Joaquin Miller is a great school, a diamond in the rough. From the Principal, Judy Hession, who is involved at all levels, to the teachers who are caring and passionate about their role, to the cleanliness and order of the school. It's all great. We moved from private school to Miller and couldn't be happier. And our newest excitement is our 1st grader is using on-line learning for reading and math as part of her nightly homework. I love that today's technology is being used as a teaching tool. My hat goes off to the Principal and staff at Miller. Thank you!
—Submitted by a parent


Posted May 23, 2007

We moved to Burbank last year and I had my doubts about the public schools here. Luckily, Miller proved to be a pleasant surprise, and now I find myself looking for a home in this area, so I don't have to move my kids. The teachers I have met are so involved and so thorough and appreciative of the parent involvement, which is another reason I love this school. The API score moved up to 8 last year and I don't see it stopping. Everyone here is so committed that there is only one way to go and that's to the top.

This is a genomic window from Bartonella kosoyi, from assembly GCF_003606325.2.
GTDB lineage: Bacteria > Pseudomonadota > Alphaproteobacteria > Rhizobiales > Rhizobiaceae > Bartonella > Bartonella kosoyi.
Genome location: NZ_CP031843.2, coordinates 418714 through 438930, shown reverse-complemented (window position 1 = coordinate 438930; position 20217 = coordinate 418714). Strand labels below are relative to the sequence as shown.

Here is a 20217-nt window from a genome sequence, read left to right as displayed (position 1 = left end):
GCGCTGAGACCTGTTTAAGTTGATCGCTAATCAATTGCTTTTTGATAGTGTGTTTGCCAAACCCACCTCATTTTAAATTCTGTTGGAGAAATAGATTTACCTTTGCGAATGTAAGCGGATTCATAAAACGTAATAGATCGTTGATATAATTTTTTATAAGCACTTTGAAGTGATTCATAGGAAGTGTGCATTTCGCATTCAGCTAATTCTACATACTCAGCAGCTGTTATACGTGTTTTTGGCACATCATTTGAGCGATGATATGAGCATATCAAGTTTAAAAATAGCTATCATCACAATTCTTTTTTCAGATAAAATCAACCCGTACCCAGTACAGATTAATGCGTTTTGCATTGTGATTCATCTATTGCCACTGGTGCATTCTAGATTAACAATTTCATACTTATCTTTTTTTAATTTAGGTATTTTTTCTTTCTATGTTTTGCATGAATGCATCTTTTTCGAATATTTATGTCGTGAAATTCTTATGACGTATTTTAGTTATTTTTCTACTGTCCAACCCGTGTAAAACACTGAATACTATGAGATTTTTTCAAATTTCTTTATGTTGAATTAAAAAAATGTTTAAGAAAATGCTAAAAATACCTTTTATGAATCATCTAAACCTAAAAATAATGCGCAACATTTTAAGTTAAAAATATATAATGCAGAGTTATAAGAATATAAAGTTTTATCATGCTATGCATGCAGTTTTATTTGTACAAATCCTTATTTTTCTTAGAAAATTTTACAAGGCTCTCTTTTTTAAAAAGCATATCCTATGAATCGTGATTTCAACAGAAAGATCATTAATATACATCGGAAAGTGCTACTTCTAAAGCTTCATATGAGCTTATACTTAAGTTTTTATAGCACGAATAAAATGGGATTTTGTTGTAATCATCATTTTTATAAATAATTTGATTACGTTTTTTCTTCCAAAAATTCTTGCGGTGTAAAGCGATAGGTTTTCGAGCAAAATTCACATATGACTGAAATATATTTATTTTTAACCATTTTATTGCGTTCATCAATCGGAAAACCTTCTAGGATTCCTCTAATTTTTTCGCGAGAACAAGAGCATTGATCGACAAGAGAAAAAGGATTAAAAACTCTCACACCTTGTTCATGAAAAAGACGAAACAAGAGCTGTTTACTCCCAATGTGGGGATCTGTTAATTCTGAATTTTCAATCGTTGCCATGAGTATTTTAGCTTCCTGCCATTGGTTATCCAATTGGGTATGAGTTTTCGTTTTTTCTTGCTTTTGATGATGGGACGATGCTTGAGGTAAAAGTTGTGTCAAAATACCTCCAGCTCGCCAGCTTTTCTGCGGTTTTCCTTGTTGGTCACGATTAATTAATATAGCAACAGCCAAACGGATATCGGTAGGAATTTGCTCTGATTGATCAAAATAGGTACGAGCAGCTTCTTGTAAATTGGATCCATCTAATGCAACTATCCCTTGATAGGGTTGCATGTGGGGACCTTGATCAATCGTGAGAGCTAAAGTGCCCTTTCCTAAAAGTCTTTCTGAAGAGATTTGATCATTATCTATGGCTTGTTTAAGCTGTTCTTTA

—Submitted by a parent


Posted May 2, 2007

I have a second grader here and a Kindergartner here and I could not be happier. Both teachers, Mrs. Martinez and Mr. Spence are really good teachers and fine people. As are the other teachers I have met here. The parent involvement, PTA and Booster Club are like none I have ever seen. I was recruited! Great energy here and a very ethnically diverse enrollment.
—Submitted by a parent


Posted June 29, 2006